2. A second stage, in which the strengths and weaknesses of transfer pricing in Brazil are evaluated.
  3. A third stage of alignment options for transfer pricing rules in Brazil according to the OECD standard.

About the results of the evaluation of Brazil

After an analysis of the Brazilian transfer pricing legislation, the following results were reached:

  1. Presence of divergences and absence of legislation lead in some scenarios to double taxation, which generates an obstacle to investments by multinational companies.
  2. The gaps found between the OECD standards and the Brazilian legislation lead to certain risks of erosion of the base and transfer of profits (BEPS), especially in relation to special considerations on issues such as intangibles, intra-group services, corporate restructuring, among others.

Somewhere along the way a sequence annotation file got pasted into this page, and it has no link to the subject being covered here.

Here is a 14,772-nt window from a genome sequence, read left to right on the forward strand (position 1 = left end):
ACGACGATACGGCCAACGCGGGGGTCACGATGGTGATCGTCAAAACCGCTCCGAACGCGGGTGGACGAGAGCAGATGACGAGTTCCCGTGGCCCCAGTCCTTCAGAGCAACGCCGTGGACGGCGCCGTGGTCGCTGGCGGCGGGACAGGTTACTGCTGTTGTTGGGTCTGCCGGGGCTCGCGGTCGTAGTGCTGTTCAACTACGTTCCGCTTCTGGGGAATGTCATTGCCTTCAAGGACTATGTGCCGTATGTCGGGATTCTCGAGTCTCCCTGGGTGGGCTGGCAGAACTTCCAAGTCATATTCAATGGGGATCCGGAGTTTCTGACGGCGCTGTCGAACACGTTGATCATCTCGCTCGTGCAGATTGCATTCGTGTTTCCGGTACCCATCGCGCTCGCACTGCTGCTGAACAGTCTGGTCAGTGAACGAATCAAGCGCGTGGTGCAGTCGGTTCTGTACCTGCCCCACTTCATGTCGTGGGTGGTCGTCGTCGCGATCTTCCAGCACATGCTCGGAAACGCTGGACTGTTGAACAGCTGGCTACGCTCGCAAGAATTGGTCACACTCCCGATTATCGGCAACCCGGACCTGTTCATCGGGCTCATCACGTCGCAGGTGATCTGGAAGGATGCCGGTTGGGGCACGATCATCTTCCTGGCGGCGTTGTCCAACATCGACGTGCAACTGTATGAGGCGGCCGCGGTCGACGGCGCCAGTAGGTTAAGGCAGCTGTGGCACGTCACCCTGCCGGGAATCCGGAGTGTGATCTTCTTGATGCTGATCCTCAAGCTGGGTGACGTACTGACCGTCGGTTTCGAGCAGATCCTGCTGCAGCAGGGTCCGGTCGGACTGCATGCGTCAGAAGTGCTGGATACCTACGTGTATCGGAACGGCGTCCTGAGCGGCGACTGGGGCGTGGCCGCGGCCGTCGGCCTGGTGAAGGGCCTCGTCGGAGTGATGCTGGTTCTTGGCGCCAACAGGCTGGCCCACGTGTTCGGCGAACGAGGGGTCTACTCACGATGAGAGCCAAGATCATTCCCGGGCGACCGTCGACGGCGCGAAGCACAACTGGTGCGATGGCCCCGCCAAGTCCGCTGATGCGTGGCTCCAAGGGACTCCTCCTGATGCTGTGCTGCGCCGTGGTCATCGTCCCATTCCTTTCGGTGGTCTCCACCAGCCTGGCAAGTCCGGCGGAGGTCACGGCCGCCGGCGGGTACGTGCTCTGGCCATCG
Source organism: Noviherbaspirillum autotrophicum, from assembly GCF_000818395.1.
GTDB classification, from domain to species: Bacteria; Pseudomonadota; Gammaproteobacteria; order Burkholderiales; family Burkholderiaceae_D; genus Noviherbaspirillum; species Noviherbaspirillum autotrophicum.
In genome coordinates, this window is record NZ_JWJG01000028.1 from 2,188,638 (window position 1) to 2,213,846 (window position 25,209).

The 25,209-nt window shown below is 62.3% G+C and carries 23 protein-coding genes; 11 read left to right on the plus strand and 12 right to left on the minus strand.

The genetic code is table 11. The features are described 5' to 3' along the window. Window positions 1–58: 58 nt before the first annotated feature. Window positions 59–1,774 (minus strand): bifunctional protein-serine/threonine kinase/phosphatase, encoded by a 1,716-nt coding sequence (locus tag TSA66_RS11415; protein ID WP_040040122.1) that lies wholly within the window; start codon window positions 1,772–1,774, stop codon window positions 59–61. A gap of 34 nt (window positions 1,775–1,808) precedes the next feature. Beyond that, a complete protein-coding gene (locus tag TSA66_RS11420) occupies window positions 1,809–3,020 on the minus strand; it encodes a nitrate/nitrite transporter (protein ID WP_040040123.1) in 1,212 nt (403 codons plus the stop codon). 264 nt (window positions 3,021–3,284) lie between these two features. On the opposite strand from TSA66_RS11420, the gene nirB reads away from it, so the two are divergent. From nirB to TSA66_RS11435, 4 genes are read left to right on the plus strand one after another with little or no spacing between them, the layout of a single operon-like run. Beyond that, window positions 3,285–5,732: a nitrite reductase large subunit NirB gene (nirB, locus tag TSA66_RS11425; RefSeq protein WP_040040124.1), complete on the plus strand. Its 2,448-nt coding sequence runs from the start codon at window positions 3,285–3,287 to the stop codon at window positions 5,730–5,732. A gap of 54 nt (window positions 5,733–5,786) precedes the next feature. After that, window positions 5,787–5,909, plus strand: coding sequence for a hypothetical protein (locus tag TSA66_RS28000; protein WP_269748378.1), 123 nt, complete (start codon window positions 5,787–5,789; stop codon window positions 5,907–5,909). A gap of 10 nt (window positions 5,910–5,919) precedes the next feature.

3. The current system in Brazil would be favoring some categories of taxpayers and being conducive to tax planning.
  4. The Brazilian legislation on transfer pricing gives practicality and ease to the Tax Administration and tax compliance, this system has always been characterized in giving certainty to the taxpayer. However, this simplicity in such system may be relative, due to the complexity of other characteristics.
  5. The fixed margins proposed by Brazil turn out to be rigid, which may lead taxpayers to apply excessively high margins depending on the assumption or allows very low margins in others.
  6. Also, these margins, although practical, may produce inappropriate results, since they are based on mathematical formulas that would not take into account the circumstances of each transaction.
  7. The choice of any method by the taxpayer, while it may give simplicity, can generate that the taxpayer chooses the one that provides a better tax result.
  8. The application of Safe Harbour or safe ports like the one for exports, in which it is required that the export price be at least 90% of the domestic market price so that transfer pricing documentation is not required, may lead to inappropriate results. This is based on a comparison of the domestic market, when in the foreign market profits may vary depending on certain factors.

Differences found between OECD and Brazilian standards